NHL Commissioner Gary Bettman Must Go

chris saccoContributor IApril 30, 2009

PITTSBURGH - APRIL 15:  NHL Commissioner Gary Bettman addresses the media during game one of the 2009 Eastern Conference quarterfinals between the Pittsburgh Penguins and the Philadelphia Flyers at Mellon Arena on April 15, 2009 in Pittsburgh, Pennsylvania.  (Photo by Jamie Sabau/Getty Images)

Get rid of this little weasel.

Once again, Bettman has had the officials go from one extreme to another with penalties.

A few years back, the league tried to get rid of players crashing the net. So the genius, Bettman, instilled a rule that would call off a goal if any part of an opposing player was inside the goalie crease. 

Thus, we went from guys crashing the net to goals being called off if the tip of a player's skate was in the crease. Reviewing so many goals because of this ridiculous rule, the game slowed down even more than the neutral zone trap.

But, there was daylight coming.

In the Cup Finals, the game—winning goal was scored by Brett Hull (of the Dallas Stars at the time) and he was in the crease. With the entire Stars roster already on the ice and celebrating, there was no way the refs could call it off. So Bettman's bright idea backfired horribly and we saw that rule get thrown in the trash.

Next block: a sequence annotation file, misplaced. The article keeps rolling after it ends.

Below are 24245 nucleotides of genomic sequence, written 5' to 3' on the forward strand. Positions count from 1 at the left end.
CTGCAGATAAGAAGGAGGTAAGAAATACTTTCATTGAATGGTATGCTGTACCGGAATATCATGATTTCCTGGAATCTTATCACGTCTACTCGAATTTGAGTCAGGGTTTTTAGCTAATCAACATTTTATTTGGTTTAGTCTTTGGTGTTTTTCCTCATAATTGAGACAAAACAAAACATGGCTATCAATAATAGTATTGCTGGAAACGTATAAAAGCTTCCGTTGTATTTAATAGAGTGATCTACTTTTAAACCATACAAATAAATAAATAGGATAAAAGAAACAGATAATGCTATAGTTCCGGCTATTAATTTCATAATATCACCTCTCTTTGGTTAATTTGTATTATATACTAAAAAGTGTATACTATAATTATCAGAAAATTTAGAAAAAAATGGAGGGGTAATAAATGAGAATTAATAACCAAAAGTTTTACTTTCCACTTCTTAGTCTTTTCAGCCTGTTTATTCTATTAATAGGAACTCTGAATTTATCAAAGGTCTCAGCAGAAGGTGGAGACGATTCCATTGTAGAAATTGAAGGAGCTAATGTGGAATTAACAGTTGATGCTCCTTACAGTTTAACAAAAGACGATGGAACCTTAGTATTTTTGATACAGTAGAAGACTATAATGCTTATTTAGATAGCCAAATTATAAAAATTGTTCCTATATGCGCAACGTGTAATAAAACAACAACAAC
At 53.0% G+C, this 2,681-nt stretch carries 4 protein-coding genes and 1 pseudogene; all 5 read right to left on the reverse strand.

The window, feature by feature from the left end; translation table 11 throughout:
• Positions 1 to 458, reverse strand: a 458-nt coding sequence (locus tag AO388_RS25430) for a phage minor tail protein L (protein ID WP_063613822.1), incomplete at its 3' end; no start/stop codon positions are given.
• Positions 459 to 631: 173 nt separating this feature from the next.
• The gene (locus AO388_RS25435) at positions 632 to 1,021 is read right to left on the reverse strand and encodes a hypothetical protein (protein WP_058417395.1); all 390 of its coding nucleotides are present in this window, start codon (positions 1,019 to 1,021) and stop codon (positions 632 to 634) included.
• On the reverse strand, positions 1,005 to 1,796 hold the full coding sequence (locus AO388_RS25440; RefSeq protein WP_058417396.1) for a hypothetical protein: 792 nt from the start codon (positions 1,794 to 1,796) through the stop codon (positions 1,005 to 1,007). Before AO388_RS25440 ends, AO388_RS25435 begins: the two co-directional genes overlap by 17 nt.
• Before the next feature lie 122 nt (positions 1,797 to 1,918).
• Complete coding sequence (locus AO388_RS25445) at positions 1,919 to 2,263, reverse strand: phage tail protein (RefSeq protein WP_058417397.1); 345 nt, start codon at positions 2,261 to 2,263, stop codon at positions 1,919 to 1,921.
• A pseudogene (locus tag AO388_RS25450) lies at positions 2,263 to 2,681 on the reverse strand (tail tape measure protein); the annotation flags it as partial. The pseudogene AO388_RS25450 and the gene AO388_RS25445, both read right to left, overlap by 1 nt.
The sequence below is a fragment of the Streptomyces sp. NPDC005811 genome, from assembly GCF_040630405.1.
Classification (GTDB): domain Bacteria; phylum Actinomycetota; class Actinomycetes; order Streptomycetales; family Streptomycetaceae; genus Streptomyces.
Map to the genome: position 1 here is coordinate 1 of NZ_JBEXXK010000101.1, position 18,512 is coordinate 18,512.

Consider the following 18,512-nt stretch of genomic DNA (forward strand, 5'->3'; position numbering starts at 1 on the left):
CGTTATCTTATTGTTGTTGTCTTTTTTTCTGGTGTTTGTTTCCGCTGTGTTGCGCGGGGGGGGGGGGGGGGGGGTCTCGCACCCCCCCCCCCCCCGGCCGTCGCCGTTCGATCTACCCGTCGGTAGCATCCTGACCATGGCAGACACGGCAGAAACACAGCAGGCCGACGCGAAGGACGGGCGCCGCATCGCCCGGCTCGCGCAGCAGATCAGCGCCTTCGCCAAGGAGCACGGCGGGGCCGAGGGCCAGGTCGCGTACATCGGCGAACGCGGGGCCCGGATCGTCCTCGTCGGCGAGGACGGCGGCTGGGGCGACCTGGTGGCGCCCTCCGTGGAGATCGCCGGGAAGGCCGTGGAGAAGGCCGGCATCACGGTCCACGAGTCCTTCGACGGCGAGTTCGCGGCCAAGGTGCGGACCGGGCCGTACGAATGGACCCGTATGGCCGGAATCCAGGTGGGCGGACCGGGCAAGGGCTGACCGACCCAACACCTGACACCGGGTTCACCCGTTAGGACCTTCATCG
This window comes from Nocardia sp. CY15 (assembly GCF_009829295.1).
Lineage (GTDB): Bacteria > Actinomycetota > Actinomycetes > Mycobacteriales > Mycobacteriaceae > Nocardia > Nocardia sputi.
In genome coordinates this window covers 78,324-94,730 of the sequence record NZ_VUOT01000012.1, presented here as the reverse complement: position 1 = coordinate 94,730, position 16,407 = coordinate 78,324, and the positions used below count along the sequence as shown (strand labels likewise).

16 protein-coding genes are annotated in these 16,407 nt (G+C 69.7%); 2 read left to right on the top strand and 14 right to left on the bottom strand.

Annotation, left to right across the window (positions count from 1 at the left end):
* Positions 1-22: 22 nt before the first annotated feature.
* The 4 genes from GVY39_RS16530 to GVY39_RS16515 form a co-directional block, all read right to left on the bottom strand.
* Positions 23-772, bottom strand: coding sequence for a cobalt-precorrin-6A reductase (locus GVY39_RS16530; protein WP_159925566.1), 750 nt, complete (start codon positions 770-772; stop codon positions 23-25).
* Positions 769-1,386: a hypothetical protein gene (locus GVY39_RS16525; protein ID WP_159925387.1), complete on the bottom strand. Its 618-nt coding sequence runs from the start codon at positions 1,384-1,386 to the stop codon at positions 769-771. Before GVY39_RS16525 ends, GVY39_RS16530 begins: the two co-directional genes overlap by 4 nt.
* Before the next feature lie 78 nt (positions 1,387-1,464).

Thank God.

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Next, he was going to crack down on the hooking and grabbing. Now, if a player so much as touches another player with his stick, he gets called for a penalty, whether it's hooking or not.

Though that hasn't slowed the game down too much, we went from allowing players to be hooked and pulled down left and right to penalties being called for nothing. It probably could work though if the league had some officials that could see and actually comprehend what they saw.

This was apparent in the Rangers—Capitals series this year. This series could have been great, but the refs destroyed it. There were penalties called on both teams for absolutely nothing—and I mean nothing. Yet, penalties that were painfully obvious weren't called at all.

Donald Brashear took a run at the Rangers' Blair Betts well after he played the puck, and blind sided him. Yet there was no call. Brashear was only assessed a roughing penalty when Rangers defensman Paul Mara went after him for the hit.

In game seven of the series, Sean Avery was taken out illegally two times by Capitals players right in front of the officials. Still, nothing was called.

In the Penguins—Flyers series, Scott Hartnell threw his stick to try and stop the Pens play, and nothing was called.

Bettman is killing the sport and must go now.

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